“Protestors Are Pro-Palestine”: Increasingly, protestors make no distinction between supporting “Palestine” and Hamas. Their chants often echo the original Hamas eliminationist charter and recent genocidal ravings of its leadership. Some protestors wear Hamas logos and wave its flag. Many cheered the Hamas massacre of October 7.

“Anti-Israel Is Not Anti-Semitic”: When protestors scream to Jewish students to “go back to Poland” or call for the “Final Solution,” or assault them or bar them from campus facilities, they do not ask whether they are pro-Israeli. For protestors, anyone identifiable as Jewish becomes a target of their anti-Semitic invective and violence.

“Genocide”: Israel has not tried to wipe out the Palestinian people in the fashion of Hamas’s one-state solution plan for Jews. Before October 7, some 20,000 Gazans a day requested to work in Israel—on the correct expectation of much higher wages and humane treatment.

If Hamas had come out of its tunnels, separated from its impressed civilian shields, released its surviving Israeli hostages, and either openly fought the Israeli Defense Forces or surrendered the organizers of the October 7 massacre, no Gaza civilians would have died.

According to Hamas’s questionable “genocide” figures, roughly 4 percent of the Gazan population died during the Israeli response to October 7. At least a third to almost half of those deaths, according to various international observers, were Hamas terrorists.

“Disproportionate Response”: Iran tried to send 320 missiles and rockets into Israel. Israel replied with three. Hamas launched 7,000 rockets into Israel and slaughtered 1,200 Israelis before the IDF responded in Gaza, often dropping leaflets and sending texts to forewarn citizens.

Israel has been disproportionate only in the effectiveness of its response. Hamas and its Iranian benefactor intended disproportionately to hurt Israel but utterly failed.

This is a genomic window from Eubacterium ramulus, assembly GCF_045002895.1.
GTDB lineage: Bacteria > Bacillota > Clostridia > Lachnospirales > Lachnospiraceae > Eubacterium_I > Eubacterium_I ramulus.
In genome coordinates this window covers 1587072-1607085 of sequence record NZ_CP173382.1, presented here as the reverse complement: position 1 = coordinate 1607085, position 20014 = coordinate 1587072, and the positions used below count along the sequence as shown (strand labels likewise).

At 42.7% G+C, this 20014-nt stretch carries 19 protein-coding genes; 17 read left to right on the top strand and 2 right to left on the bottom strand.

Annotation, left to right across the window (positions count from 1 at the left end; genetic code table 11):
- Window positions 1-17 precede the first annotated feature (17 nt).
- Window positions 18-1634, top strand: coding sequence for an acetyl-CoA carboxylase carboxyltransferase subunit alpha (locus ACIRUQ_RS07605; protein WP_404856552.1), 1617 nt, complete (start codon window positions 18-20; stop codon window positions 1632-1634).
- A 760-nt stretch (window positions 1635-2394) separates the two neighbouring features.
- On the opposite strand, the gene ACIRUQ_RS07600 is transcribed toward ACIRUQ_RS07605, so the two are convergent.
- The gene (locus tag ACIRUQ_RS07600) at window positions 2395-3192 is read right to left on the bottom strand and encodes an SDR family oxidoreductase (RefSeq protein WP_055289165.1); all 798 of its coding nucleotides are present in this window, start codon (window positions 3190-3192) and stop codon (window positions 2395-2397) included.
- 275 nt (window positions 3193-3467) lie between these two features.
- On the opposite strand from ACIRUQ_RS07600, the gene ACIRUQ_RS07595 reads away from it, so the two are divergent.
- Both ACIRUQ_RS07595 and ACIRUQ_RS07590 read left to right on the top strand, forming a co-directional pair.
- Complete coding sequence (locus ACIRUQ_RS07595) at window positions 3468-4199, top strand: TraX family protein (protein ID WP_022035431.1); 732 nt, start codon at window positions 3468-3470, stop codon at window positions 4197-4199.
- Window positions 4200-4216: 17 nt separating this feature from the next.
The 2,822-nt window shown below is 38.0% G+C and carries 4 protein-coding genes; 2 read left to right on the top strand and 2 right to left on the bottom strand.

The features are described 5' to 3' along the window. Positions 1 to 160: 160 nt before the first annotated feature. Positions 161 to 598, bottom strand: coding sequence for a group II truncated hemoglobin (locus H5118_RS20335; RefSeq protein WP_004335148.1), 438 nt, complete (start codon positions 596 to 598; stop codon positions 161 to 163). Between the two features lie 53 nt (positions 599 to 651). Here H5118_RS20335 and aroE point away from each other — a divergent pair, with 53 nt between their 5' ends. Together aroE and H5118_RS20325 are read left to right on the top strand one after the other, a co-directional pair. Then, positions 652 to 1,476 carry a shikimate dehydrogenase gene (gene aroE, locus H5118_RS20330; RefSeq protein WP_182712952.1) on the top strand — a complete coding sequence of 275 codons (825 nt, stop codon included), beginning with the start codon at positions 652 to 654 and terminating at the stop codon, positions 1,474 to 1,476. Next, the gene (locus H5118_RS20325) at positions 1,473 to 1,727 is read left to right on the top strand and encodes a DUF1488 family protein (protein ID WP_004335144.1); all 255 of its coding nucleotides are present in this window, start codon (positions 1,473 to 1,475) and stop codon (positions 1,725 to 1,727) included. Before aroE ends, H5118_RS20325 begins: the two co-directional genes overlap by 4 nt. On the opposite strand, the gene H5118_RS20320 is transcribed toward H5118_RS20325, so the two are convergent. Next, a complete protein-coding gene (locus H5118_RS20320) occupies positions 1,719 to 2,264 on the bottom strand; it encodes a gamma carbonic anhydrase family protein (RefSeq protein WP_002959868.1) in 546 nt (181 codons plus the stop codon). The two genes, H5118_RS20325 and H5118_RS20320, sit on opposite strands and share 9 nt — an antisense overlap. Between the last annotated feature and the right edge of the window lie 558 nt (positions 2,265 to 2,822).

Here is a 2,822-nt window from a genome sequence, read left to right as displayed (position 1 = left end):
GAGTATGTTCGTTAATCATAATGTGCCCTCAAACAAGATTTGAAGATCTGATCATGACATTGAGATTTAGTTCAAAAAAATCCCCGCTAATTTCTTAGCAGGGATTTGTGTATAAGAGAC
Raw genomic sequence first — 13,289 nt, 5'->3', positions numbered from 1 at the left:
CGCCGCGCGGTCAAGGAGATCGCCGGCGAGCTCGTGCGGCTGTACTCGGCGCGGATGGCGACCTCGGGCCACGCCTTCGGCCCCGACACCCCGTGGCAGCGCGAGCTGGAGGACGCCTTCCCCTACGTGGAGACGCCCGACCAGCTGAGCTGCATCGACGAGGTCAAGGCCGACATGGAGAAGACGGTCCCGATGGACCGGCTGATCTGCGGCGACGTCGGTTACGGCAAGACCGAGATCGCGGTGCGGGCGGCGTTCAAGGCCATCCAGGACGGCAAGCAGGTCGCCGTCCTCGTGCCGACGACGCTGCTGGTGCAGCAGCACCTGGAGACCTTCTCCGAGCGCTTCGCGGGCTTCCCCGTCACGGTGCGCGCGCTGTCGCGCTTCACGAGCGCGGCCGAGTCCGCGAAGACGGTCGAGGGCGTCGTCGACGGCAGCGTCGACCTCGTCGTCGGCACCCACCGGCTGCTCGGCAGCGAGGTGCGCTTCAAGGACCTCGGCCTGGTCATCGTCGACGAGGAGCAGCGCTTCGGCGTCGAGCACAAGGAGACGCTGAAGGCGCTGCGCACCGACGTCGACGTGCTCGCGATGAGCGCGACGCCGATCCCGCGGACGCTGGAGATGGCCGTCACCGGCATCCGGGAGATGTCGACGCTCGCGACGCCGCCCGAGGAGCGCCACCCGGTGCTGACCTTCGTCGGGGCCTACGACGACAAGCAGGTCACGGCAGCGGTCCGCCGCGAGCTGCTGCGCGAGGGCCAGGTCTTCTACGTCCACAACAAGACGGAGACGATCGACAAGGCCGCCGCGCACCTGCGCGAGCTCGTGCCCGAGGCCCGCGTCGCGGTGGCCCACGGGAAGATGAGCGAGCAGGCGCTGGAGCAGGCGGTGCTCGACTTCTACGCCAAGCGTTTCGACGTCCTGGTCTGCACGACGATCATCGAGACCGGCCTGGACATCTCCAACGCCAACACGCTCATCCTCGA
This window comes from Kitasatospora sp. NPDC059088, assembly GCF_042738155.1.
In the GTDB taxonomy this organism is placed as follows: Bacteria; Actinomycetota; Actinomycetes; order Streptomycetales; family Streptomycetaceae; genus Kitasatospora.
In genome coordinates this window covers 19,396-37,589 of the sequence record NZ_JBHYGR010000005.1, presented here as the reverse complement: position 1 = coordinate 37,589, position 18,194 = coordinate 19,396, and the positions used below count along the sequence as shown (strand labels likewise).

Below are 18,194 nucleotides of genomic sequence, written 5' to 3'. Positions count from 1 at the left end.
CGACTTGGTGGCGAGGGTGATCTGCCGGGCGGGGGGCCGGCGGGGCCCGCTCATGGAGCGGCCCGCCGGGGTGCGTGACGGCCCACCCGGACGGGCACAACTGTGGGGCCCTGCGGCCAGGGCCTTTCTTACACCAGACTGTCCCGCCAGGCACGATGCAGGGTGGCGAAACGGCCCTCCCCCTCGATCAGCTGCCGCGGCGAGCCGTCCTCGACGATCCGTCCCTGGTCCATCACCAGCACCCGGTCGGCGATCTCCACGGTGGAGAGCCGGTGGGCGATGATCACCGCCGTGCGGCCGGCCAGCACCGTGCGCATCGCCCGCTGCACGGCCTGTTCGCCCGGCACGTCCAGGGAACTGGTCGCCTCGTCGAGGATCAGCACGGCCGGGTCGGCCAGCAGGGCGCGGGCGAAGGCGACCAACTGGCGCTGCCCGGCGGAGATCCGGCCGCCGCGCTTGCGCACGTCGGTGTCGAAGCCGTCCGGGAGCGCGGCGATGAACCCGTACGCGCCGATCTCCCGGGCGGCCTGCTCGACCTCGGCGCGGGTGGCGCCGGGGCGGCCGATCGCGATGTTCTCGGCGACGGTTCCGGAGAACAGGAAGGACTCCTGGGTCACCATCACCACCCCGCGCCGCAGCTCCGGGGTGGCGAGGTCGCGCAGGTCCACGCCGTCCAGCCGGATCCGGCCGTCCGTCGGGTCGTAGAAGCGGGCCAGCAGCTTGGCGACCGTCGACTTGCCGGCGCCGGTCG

So Israel proved to be competent, and Hamas incompetent in their similar efforts to use disproportionate force.

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About Victor Davis Hanson

Victor Davis Hanson is a distinguished fellow of the Center for American Greatness and the Martin and Illie Anderson Senior Fellow at Stanford University’s Hoover Institution. He is an American military historian, columnist, a former classics professor, and scholar of ancient warfare. He has been a visiting professor at Hillsdale College since 2004, and is the 2023 Giles O'Malley Distinguished Visiting Professor at the School of Public Policy, Pepperdine University. Hanson was awarded the National Humanities Medal in 2007 by President George W. Bush, and the Bradley Prize in 2008. Hanson is also a farmer (growing almonds on a family farm in Selma, California) and a critic of social trends related to farming and agrarianism. He is the author most recently of The Second World Wars: How the First Global Conflict Was Fought and Won, The Case for Trump and the recently released The Dying Citizen, and the forthcoming The End of Everything (May 7, 2024).

Photo: TOPSHOT - Pro-Palestinian students and activists face police officers after protesters were evicted from the library on campus earlier in the day at Portland State University in Portland, Oregon on May 2, 2024. olice deployed a heavy presence on US university campuses after forcibly clearing away some weeks-long protests against Israel's war with Hamas. (Photo by John Rudoff / AFP) (Photo by JOHN RUDOFF/AFP via Getty Images)